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Sunday, April 6, 2014

Self-Sufficient Living - Root Cellars...

12:13 pm - 48 degrees - light rain and fog...


You stroll out in to the garden, picking ripe fruits and vegetables, knowing that come February you’ll still be enjoying their freshness.  For those of us attracted to the romantic aspects of self-sufficient life, this is an appealing scenario and one that we’re seriously looking into.  After searching the internet and Pinterest – this is what I found out...

{photo source: pinterest.com}

Root cellars, the ancient technology that enables the long-term storage of your garden’s bounty, are currently experiencing a rediscovery, but not merely because of the pleasures of eating self-grown food, but also because of the actual possibility of reducing expenses and providing for significant food storage in times of potential trouble.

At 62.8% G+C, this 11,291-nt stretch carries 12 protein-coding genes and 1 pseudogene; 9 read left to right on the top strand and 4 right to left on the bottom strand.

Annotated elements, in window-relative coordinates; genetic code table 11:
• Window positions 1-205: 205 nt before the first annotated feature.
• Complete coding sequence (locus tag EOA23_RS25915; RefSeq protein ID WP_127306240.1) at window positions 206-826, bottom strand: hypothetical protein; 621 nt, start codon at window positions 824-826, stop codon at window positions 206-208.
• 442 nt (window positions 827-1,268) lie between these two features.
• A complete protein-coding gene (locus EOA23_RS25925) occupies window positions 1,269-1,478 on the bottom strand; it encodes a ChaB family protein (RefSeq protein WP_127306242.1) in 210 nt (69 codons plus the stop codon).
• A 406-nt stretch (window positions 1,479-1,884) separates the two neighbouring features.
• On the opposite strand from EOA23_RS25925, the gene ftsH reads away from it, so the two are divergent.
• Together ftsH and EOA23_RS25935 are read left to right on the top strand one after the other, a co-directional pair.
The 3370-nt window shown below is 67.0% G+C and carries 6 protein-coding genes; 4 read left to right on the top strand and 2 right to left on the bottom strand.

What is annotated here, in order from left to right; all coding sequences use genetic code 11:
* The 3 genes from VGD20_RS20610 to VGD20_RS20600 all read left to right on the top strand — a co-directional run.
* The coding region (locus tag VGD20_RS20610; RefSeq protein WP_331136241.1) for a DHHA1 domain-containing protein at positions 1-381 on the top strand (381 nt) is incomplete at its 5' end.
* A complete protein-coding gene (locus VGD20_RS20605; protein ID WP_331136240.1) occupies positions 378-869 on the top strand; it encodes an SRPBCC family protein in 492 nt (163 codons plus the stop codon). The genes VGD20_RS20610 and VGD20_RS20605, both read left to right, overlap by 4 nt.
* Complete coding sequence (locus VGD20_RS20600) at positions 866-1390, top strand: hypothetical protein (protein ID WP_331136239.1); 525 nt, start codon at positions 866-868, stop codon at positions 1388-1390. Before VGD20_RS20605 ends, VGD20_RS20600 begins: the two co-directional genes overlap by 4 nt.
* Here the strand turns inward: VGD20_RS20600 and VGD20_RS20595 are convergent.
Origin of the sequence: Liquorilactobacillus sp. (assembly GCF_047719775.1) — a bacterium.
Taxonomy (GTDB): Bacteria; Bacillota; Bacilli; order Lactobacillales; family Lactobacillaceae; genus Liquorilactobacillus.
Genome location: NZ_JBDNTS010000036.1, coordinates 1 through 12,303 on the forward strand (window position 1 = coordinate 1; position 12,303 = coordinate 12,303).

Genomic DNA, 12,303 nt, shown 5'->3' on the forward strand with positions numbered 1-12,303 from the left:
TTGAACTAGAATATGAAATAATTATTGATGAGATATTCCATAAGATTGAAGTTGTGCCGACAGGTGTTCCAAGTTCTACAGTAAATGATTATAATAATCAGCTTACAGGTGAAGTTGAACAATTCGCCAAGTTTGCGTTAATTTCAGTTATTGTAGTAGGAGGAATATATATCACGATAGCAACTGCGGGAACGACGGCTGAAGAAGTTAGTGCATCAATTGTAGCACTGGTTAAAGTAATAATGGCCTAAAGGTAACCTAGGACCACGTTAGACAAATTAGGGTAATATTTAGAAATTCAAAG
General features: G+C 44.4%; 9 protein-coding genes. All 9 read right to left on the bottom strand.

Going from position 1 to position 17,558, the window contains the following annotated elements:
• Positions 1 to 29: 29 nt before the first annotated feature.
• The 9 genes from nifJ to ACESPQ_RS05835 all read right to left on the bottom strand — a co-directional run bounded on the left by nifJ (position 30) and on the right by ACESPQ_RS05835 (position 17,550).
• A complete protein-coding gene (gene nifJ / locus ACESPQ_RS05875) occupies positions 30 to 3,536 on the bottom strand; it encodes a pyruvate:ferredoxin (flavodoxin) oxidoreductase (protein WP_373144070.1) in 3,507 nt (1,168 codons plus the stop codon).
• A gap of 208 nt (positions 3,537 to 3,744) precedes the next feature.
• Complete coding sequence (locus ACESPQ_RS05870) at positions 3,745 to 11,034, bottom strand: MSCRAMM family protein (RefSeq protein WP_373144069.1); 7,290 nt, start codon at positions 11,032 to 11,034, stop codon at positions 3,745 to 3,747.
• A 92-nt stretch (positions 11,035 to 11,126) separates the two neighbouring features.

Here is a little history on root cellars... Native Australians were the first people to take advantage of the cooling and insulative properties of buried foodstuffs in the earth.  Records indicate that over 40,000 years ago they grew large amounts of yams and developed the technique of burying their produce in order to preserve it for future use.  In the process, they also discovered the phenomenon of fermentation, and ever since, alcoholic beverages have been a large portion of those products stored in underground repositories.

Underground storage facilities from the Iron Age have been discovered, and the Etruscans commonly buries their immature wine, but the actual use of walk-in root cellars as a means to prolong the freshness of fruit and vegetable crops was probably an invention that occurred in 17th century England.  It might seem surprising that the great civilizations of China and Egypt did not develop root cellars, but the Chinese were the masters of food preservation via salting, pickling and the additions of spices; the Egyptians, residents of an arid environment, were the masters at drying food.  It took the right combination of cool winters and hungry Englishmen to finally invent the concept of root cellars.